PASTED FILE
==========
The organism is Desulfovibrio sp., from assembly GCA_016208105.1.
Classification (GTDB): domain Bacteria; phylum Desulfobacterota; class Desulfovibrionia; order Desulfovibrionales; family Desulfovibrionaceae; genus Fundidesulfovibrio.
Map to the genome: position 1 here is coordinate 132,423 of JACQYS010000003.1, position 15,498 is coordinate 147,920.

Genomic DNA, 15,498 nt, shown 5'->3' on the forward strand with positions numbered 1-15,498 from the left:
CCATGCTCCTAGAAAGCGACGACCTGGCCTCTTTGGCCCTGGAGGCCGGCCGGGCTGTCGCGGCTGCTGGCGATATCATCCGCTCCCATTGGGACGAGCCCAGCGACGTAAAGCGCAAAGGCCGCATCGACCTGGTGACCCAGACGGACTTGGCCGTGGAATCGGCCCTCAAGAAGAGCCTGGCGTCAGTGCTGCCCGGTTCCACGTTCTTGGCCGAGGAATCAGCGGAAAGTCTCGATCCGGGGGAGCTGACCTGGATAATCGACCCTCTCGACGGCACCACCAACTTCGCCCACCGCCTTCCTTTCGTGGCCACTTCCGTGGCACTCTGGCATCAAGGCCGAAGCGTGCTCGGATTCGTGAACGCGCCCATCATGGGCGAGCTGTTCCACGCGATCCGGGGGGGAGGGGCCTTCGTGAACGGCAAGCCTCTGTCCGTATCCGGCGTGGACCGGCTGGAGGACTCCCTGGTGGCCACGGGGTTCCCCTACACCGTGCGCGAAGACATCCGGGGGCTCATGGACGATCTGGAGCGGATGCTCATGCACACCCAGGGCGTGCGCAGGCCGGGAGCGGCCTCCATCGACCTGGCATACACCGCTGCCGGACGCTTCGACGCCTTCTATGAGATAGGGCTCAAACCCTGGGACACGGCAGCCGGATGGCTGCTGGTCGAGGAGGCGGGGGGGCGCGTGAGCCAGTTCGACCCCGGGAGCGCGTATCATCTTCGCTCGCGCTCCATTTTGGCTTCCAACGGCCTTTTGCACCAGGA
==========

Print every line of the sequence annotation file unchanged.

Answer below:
The organism is Desulfovibrio sp., from assembly GCA_016208105.1.
Classification (GTDB): domain Bacteria; phylum Desulfobacterota; class Desulfovibrionia; order Desulfovibrionales; family Desulfovibrionaceae; genus Fundidesulfovibrio.
Map to the genome: position 1 here is coordinate 132,423 of JACQYS010000003.1, position 15,498 is coordinate 147,920.

Genomic DNA, 15,498 nt, shown 5'->3' on the forward strand with positions numbered 1-15,498 from the left:
CCATGCTCCTAGAAAGCGACGACCTGGCCTCTTTGGCCCTGGAGGCCGGCCGGGCTGTCGCGGCTGCTGGCGATATCATCCGCTCCCATTGGGACGAGCCCAGCGACGTAAAGCGCAAAGGCCGCATCGACCTGGTGACCCAGACGGACTTGGCCGTGGAATCGGCCCTCAAGAAGAGCCTGGCGTCAGTGCTGCCCGGTTCCACGTTCTTGGCCGAGGAATCAGCGGAAAGTCTCGATCCGGGGGAGCTGACCTGGATAATCGACCCTCTCGACGGCACCACCAACTTCGCCCACCGCCTTCCTTTCGTGGCCACTTCCGTGGCACTCTGGCATCAAGGCCGAAGCGTGCTCGGATTCGTGAACGCGCCCATCATGGGCGAGCTGTTCCACGCGATCCGGGGGGGAGGGGCCTTCGTGAACGGCAAGCCTCTGTCCGTATCCGGCGTGGACCGGCTGGAGGACTCCCTGGTGGCCACGGGGTTCCCCTACACCGTGCGCGAAGACATCCGGGGGCTCATGGACGATCTGGAGCGGATGCTCATGCACACCCAGGGCGTGCGCAGGCCGGGAGCGGCCTCCATCGACCTGGCATACACCGCTGCCGGACGCTTCGACGCCTTCTATGAGATAGGGCTCAAACCCTGGGACACGGCAGCCGGATGGCTGCTGGTCGAGGAGGCGGGGGGGCGCGTGAGCCAGTTCGACCCCGGGAGCGCGTATCATCTTCGCTCGCGCTCCATTTTGGCTTCCAACGGCCTTTTGCACCAGGA